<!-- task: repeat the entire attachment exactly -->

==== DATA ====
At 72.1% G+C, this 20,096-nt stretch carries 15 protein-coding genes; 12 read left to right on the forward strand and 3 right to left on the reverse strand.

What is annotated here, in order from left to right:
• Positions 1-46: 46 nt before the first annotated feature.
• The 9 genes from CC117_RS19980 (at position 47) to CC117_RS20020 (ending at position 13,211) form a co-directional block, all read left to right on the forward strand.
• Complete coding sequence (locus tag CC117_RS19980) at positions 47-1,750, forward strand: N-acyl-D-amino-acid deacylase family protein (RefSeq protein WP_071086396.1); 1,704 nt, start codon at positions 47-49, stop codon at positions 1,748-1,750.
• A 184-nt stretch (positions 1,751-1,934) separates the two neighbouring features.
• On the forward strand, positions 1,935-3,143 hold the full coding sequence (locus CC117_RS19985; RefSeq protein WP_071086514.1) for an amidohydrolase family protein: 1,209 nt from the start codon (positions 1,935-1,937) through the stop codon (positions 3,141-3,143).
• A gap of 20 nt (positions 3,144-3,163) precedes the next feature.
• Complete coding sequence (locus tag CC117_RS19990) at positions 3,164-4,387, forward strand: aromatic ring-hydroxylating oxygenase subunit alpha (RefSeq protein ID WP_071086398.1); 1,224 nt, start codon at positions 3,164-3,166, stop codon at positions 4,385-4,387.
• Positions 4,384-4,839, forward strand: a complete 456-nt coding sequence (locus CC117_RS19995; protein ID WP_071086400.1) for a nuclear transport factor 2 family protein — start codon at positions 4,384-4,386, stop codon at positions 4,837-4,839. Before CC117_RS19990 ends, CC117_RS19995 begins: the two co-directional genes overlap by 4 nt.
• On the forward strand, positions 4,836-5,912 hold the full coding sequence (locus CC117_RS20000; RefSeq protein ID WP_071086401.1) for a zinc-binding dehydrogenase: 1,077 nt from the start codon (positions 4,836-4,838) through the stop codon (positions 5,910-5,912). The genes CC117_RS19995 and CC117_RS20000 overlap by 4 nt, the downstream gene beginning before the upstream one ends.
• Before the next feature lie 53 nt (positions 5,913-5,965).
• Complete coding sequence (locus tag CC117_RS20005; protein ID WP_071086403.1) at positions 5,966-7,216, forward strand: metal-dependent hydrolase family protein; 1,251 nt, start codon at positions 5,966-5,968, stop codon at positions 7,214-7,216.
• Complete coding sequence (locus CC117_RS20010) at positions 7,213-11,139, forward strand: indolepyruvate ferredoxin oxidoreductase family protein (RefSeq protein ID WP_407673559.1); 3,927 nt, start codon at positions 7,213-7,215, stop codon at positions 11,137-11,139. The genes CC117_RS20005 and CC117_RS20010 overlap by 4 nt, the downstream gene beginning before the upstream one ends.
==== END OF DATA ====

At 72.1% G+C, this 20,096-nt stretch carries 15 protein-coding genes; 12 read left to right on the forward strand and 3 right to left on the reverse strand.

What is annotated here, in order from left to right:
• Positions 1-46: 46 nt before the first annotated feature.
• The 9 genes from CC117_RS19980 (at position 47) to CC117_RS20020 (ending at position 13,211) form a co-directional block, all read left to right on the forward strand.
• Complete coding sequence (locus tag CC117_RS19980) at positions 47-1,750, forward strand: N-acyl-D-amino-acid deacylase family protein (RefSeq protein WP_071086396.1); 1,704 nt, start codon at positions 47-49, stop codon at positions 1,748-1,750.
• A 184-nt stretch (positions 1,751-1,934) separates the two neighbouring features.
• On the forward strand, positions 1,935-3,143 hold the full coding sequence (locus CC117_RS19985; RefSeq protein WP_071086514.1) for an amidohydrolase family protein: 1,209 nt from the start codon (positions 1,935-1,937) through the stop codon (positions 3,141-3,143).
• A gap of 20 nt (positions 3,144-3,163) precedes the next feature.
• Complete coding sequence (locus tag CC117_RS19990) at positions 3,164-4,387, forward strand: aromatic ring-hydroxylating oxygenase subunit alpha (RefSeq protein ID WP_071086398.1); 1,224 nt, start codon at positions 3,164-3,166, stop codon at positions 4,385-4,387.
• Positions 4,384-4,839, forward strand: a complete 456-nt coding sequence (locus CC117_RS19995; protein ID WP_071086400.1) for a nuclear transport factor 2 family protein — start codon at positions 4,384-4,386, stop codon at positions 4,837-4,839. Before CC117_RS19990 ends, CC117_RS19995 begins: the two co-directional genes overlap by 4 nt.
• On the forward strand, positions 4,836-5,912 hold the full coding sequence (locus CC117_RS20000; RefSeq protein ID WP_071086401.1) for a zinc-binding dehydrogenase: 1,077 nt from the start codon (positions 4,836-4,838) through the stop codon (positions 5,910-5,912). The genes CC117_RS19995 and CC117_RS20000 overlap by 4 nt, the downstream gene beginning before the upstream one ends.
• Before the next feature lie 53 nt (positions 5,913-5,965).
• Complete coding sequence (locus tag CC117_RS20005; protein ID WP_071086403.1) at positions 5,966-7,216, forward strand: metal-dependent hydrolase family protein; 1,251 nt, start codon at positions 5,966-5,968, stop codon at positions 7,214-7,216.
• Complete coding sequence (locus CC117_RS20010) at positions 7,213-11,139, forward strand: indolepyruvate ferredoxin oxidoreductase family protein (RefSeq protein ID WP_407673559.1); 3,927 nt, start codon at positions 7,213-7,215, stop codon at positions 11,137-11,139. The genes CC117_RS20005 and CC117_RS20010 overlap by 4 nt, the downstream gene beginning before the upstream one ends.